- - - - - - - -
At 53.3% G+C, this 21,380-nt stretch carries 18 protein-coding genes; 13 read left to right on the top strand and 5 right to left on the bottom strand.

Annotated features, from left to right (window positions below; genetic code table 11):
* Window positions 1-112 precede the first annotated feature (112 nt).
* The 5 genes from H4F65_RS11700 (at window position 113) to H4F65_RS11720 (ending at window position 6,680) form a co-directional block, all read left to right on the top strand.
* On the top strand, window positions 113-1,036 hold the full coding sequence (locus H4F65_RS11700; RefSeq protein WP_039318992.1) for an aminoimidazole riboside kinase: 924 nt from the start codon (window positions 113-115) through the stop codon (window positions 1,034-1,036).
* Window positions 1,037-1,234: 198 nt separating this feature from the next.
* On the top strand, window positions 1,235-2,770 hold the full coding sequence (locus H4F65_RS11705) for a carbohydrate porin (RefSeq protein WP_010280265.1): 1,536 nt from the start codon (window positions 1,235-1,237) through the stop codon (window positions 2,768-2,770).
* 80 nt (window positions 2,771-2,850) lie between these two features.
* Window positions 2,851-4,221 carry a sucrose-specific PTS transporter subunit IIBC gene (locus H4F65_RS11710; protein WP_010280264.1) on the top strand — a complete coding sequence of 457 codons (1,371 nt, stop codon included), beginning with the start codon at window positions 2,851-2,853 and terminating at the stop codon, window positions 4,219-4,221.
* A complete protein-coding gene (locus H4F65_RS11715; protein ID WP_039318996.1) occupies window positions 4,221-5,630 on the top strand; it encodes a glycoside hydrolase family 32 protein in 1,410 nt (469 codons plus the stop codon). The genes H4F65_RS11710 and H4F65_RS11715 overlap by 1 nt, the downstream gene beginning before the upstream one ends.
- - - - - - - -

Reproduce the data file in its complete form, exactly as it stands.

At 53.3% G+C, this 21,380-nt stretch carries 18 protein-coding genes; 13 read left to right on the top strand and 5 right to left on the bottom strand.

Annotated features, from left to right (window positions below; genetic code table 11):
* Window positions 1-112 precede the first annotated feature (112 nt).
* The 5 genes from H4F65_RS11700 (at window position 113) to H4F65_RS11720 (ending at window position 6,680) form a co-directional block, all read left to right on the top strand.
* On the top strand, window positions 113-1,036 hold the full coding sequence (locus H4F65_RS11700; RefSeq protein WP_039318992.1) for an aminoimidazole riboside kinase: 924 nt from the start codon (window positions 113-115) through the stop codon (window positions 1,034-1,036).
* Window positions 1,037-1,234: 198 nt separating this feature from the next.
* On the top strand, window positions 1,235-2,770 hold the full coding sequence (locus H4F65_RS11705) for a carbohydrate porin (RefSeq protein WP_010280265.1): 1,536 nt from the start codon (window positions 1,235-1,237) through the stop codon (window positions 2,768-2,770).
* 80 nt (window positions 2,771-2,850) lie between these two features.
* Window positions 2,851-4,221 carry a sucrose-specific PTS transporter subunit IIBC gene (locus H4F65_RS11710; protein WP_010280264.1) on the top strand — a complete coding sequence of 457 codons (1,371 nt, stop codon included), beginning with the start codon at window positions 2,851-2,853 and terminating at the stop codon, window positions 4,219-4,221.
* A complete protein-coding gene (locus H4F65_RS11715; protein ID WP_039318996.1) occupies window positions 4,221-5,630 on the top strand; it encodes a glycoside hydrolase family 32 protein in 1,410 nt (469 codons plus the stop codon). The genes H4F65_RS11710 and H4F65_RS11715 overlap by 1 nt, the downstream gene beginning before the upstream one ends.